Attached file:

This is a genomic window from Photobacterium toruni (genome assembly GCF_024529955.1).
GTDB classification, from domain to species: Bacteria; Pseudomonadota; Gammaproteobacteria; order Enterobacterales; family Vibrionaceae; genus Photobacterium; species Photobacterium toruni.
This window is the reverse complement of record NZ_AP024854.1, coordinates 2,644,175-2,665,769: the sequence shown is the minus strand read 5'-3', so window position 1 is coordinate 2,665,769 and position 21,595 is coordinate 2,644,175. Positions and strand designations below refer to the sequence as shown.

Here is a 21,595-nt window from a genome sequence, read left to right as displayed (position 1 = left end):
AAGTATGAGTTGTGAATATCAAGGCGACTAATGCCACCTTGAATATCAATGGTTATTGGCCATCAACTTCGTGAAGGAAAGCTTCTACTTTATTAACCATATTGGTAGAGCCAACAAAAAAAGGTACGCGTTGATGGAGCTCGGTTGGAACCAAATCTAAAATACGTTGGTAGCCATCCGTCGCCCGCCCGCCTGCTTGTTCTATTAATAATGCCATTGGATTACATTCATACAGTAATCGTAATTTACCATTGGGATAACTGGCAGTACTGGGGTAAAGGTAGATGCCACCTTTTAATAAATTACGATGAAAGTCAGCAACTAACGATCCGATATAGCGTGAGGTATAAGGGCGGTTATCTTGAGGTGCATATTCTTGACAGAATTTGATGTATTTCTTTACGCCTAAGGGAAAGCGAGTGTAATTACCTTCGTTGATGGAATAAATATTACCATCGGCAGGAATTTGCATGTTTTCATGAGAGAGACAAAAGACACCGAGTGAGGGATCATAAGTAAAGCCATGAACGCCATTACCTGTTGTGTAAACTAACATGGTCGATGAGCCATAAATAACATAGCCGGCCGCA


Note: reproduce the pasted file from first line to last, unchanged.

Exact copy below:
This is a genomic window from Photobacterium toruni (genome assembly GCF_024529955.1).
GTDB classification, from domain to species: Bacteria; Pseudomonadota; Gammaproteobacteria; order Enterobacterales; family Vibrionaceae; genus Photobacterium; species Photobacterium toruni.
This window is the reverse complement of record NZ_AP024854.1, coordinates 2,644,175-2,665,769: the sequence shown is the minus strand read 5'-3', so window position 1 is coordinate 2,665,769 and position 21,595 is coordinate 2,644,175. Positions and strand designations below refer to the sequence as shown.

Here is a 21,595-nt window from a genome sequence, read left to right as displayed (position 1 = left end):
AAGTATGAGTTGTGAATATCAAGGCGACTAATGCCACCTTGAATATCAATGGTTATTGGCCATCAACTTCGTGAAGGAAAGCTTCTACTTTATTAACCATATTGGTAGAGCCAACAAAAAAAGGTACGCGTTGATGGAGCTCGGTTGGAACCAAATCTAAAATACGTTGGTAGCCATCCGTCGCCCGCCCGCCTGCTTGTTCTATTAATAATGCCATTGGATTACATTCATACAGTAATCGTAATTTACCATTGGGATAACTGGCAGTACTGGGGTAAAGGTAGATGCCACCTTTTAATAAATTACGATGAAAGTCAGCAACTAACGATCCGATATAGCGTGAGGTATAAGGGCGGTTATCTTGAGGTGCATATTCTTGACAGAATTTGATGTATTTCTTTACGCCTAAGGGAAAGCGAGTGTAATTACCTTCGTTGATGGAATAAATATTACCATCGGCAGGAATTTGCATGTTTTCATGAGAGAGACAAAAGACACCGAGTGAGGGATCATAAGTAAAGCCATGAACGCCATTACCTGTTGTGTAAACTAACATGGTCGATGAGCCATAAATAACATAGCCGGCCGCA